How do we define a good mother? I think it is a lot easier to define a good doctor or a good mechanic than to define a good mother. The reason is because it is subjective. If she serves our interest, we will then say that she is a good mother. If she doesn’t, we will then say that she is not. I remember hearing a man’s describing his mom as a good mom. The problem is he is not a good man; he has ruined so many lives. And the mother has never said anything about it. She always stands by him, defends him, and lavishes him with love.
I think we all can agree that a good mother loves her children, and she shows it by caring for and accepting her children as they are. A good mother puts her children’s needs over and above those of her own. But a good mother must also be firm in the matter of right and wrong; she is to be a beacon of light so her children can learn to distinguish between good and bad; and what the will of the Lord is.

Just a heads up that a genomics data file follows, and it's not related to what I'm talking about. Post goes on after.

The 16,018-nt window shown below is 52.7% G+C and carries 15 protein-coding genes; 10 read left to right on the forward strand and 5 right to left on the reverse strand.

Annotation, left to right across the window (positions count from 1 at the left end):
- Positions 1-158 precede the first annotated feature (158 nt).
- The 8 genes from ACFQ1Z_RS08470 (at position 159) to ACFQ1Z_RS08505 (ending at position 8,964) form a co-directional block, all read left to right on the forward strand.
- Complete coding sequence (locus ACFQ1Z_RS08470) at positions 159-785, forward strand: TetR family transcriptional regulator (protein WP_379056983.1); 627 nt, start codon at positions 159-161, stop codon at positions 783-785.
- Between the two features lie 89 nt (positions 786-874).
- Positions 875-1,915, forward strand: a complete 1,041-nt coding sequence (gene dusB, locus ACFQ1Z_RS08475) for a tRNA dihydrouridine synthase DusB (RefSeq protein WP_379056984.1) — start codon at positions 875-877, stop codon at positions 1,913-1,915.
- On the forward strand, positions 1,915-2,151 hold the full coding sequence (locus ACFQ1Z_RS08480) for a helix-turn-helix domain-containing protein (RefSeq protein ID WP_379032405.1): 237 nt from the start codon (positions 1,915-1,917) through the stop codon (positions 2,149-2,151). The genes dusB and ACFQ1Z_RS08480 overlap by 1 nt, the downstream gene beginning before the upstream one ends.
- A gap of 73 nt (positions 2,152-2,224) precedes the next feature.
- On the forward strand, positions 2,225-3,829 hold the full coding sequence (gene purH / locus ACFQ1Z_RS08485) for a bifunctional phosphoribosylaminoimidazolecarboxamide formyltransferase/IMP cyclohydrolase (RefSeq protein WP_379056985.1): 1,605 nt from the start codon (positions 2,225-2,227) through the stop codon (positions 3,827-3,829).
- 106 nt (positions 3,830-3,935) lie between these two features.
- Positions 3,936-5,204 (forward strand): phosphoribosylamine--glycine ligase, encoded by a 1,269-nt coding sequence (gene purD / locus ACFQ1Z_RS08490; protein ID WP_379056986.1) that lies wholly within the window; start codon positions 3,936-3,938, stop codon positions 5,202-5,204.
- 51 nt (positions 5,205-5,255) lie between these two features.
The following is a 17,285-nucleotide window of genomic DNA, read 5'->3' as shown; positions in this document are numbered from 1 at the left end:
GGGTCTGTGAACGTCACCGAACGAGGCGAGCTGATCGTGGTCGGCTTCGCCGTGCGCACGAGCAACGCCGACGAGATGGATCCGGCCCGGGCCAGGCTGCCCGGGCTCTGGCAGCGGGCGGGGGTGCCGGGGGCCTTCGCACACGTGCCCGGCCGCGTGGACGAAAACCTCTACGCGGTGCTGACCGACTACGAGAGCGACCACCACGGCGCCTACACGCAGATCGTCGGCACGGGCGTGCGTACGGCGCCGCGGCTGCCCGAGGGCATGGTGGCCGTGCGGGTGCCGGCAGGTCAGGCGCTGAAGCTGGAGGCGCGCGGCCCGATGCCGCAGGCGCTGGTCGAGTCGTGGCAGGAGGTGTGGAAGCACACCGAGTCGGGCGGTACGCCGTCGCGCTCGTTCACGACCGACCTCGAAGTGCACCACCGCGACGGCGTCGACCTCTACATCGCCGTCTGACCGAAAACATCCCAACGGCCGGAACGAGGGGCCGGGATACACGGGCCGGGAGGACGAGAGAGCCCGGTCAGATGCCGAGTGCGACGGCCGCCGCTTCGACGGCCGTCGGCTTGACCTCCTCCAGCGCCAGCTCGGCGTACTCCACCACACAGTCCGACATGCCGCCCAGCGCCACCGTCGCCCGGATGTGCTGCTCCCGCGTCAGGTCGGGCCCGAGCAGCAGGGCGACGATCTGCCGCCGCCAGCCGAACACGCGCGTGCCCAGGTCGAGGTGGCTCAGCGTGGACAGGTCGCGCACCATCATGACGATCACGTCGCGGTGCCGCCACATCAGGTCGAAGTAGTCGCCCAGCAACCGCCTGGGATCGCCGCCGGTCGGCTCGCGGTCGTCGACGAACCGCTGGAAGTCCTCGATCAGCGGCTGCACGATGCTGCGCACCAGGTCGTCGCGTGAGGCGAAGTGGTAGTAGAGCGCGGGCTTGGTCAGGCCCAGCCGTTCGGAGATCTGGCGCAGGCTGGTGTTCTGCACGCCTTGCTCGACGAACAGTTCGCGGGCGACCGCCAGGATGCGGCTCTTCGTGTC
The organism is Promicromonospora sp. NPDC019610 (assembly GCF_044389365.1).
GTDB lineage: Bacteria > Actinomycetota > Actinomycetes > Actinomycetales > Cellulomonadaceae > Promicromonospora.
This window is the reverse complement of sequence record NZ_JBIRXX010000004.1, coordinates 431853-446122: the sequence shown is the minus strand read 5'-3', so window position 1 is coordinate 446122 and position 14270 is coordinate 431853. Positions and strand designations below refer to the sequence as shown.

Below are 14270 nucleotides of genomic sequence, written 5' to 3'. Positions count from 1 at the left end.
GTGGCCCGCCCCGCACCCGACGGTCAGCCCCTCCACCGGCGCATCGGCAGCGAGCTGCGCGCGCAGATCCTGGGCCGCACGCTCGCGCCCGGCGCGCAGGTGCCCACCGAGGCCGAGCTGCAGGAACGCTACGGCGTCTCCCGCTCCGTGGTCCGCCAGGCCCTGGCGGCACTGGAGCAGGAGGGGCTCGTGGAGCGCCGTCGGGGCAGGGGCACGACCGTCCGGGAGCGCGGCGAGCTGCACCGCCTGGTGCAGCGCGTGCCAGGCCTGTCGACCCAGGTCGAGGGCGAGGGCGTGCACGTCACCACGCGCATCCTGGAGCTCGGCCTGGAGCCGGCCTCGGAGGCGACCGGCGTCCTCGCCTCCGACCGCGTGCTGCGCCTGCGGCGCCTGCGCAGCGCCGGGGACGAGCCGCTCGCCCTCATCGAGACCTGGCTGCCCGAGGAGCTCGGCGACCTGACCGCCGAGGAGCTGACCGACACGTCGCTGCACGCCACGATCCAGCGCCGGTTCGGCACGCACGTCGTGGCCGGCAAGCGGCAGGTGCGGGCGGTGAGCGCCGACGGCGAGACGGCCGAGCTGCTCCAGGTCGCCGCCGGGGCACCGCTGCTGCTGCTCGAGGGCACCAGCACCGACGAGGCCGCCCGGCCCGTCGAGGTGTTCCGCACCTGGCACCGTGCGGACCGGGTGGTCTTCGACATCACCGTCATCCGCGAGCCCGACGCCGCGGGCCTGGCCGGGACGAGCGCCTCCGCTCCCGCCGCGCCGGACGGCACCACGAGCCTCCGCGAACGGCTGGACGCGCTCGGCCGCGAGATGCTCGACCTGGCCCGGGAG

Susanna Wesley was such a mother. At the age of 19 she married a pastor, Samuel Wesley, and she bore and raised 19 children. Yes, her husband was a pillar of the church, but it was she who became the pillar of her family. She cared for each child and guided them not only when they were small but all through adulthood. It is no wonder that two of her children, John and Charles, became the pillars of the church, the Methodist Church—John through his preaching and teaching, while Charles, through his hymn writing.
When Charles reportedly converted, he wrote to his mother to tell of his newfound faith. Hearing the news, she rejoiced with him but wrote, “Not that I can think that you were totally without saving faith before, but it is one thing to have faith, and another thing to be sensible we have it.” I admire her wisdom; for not being caught up in the emotion; and for being able to see clearly and act rightly.